The relationship between age and anti–S. Typhi serum IgG antibodies

In order to investigate the relationship between anti- HlyE IgG / anti-CdtB IgG and age, we fitted generalized additive models. The models suggested the highest antibody prevalences in children under 5 years of age and a decrease in antibody titers until the age of 20 years (Figure 2).

The anti-Vi IgG data was fitted as a function of age, which showed a positive relationship using Akritas– Theil–Sen non-parametric regression to account for the censored data; suggesting that anti-Vi IgG increases with age (Figure 2).

Trends in anti–S. Typhi serum IgG antibodies regarding sex, occupation, and location

There was no significant difference for any of the anti-S. Typhi antibodies between male and female children or adults. There were certain differences between occupation groups: Median anti-HlyE IgG titer were higher in office workers compared to students and compared to soldiers.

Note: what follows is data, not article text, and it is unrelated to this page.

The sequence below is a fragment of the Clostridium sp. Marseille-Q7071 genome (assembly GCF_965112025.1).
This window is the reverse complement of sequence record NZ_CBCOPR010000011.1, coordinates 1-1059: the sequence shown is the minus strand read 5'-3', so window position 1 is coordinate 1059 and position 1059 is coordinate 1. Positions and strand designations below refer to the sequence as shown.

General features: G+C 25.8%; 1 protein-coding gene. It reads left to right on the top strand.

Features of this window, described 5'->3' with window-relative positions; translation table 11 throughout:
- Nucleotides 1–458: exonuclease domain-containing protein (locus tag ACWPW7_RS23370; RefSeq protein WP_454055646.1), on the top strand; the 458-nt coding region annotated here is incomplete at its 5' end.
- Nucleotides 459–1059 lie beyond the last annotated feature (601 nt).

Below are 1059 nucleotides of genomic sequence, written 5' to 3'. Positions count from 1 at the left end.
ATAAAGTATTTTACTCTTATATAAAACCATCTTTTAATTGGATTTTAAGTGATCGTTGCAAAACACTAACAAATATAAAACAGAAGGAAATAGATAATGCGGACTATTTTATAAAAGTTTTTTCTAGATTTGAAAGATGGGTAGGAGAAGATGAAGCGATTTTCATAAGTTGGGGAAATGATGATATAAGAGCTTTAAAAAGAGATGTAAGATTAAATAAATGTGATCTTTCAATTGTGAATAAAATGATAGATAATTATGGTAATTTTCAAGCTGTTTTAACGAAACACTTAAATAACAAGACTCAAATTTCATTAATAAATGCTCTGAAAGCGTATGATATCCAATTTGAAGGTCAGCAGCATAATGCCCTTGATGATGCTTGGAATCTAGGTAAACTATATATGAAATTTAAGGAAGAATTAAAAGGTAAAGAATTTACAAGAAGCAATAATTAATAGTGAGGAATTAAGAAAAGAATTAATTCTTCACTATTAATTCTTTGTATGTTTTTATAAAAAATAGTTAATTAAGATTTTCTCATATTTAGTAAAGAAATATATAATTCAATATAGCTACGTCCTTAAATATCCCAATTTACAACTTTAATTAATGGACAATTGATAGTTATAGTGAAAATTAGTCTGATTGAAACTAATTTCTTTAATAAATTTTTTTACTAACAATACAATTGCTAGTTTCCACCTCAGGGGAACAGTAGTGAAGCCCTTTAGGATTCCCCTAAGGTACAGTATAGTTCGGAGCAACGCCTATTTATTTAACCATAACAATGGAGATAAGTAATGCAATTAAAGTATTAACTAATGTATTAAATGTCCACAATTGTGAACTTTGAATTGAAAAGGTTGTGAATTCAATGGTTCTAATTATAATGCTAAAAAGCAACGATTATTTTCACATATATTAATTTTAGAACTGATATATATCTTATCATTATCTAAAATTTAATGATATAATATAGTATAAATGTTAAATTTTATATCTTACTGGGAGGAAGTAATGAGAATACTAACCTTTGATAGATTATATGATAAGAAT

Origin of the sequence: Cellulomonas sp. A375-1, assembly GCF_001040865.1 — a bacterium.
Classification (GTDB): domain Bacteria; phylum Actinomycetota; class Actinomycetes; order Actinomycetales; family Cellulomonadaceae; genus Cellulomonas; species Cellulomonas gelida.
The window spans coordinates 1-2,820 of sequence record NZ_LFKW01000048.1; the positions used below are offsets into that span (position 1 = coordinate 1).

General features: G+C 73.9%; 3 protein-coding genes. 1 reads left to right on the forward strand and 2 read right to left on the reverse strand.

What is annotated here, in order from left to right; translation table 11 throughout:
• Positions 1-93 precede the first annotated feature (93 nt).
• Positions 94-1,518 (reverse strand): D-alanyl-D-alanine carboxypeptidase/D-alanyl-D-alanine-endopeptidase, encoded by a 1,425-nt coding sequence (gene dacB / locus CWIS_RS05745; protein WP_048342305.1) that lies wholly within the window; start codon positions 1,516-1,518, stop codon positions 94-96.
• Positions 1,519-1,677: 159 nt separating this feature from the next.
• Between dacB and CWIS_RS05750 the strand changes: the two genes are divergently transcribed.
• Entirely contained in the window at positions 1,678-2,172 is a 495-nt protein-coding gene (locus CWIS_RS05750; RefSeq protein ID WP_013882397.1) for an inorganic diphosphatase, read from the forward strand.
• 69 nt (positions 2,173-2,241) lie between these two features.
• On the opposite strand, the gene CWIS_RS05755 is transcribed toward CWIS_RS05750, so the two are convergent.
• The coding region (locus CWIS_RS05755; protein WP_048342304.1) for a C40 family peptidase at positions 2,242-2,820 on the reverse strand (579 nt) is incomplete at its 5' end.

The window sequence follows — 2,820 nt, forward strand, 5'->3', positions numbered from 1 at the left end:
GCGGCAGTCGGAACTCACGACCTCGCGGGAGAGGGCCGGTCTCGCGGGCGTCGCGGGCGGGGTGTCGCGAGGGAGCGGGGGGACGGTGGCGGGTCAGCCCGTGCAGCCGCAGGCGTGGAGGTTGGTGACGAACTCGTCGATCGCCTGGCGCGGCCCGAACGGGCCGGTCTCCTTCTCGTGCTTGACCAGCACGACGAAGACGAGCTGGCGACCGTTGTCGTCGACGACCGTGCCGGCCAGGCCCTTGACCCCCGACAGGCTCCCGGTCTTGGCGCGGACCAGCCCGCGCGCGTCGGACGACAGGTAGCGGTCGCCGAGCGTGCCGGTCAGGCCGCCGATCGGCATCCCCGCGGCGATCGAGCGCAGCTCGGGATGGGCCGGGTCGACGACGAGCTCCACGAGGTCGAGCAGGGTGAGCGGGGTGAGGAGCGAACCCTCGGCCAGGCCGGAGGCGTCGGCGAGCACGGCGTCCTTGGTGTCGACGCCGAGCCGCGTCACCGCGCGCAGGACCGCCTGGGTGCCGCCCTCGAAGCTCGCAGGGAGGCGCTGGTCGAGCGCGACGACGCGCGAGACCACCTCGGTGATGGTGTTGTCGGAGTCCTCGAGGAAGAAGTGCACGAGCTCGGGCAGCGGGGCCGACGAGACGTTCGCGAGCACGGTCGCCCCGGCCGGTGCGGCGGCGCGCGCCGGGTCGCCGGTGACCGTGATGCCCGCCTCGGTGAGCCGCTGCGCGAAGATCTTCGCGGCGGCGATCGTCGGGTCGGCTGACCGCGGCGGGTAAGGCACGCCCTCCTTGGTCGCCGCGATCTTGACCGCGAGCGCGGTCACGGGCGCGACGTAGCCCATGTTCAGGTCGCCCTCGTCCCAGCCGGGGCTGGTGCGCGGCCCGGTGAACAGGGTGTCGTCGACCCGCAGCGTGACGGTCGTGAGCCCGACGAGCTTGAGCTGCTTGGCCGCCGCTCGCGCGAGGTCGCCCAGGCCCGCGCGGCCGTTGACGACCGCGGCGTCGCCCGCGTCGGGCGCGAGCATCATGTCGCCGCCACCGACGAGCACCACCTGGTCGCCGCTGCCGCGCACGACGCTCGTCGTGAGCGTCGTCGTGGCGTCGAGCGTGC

Median anti-CdtB IgG titers were higher in office workers compared to students and compared to soldiers. There were no significant differences in anti-Vi IgG titers between occupation groups.

Figure 2. Results of generalized additive and linear models assessing anti–S. Typhi IgG antibody prevalence in children and adults in Lao PDR as a function of age. Non-linear smooths were fitted for age in the model for anti-HlyE IgG (A) and anti-CdtB IgG (B) data. The tick marks on the x-axis are observed data points. In panel C, the Akritas-Thiel-Sen regression line relating to the anti- Vi IgG titer data as a function of age was plotted in order to account for the censored values (censored observations were plotted as vertical dashed lines).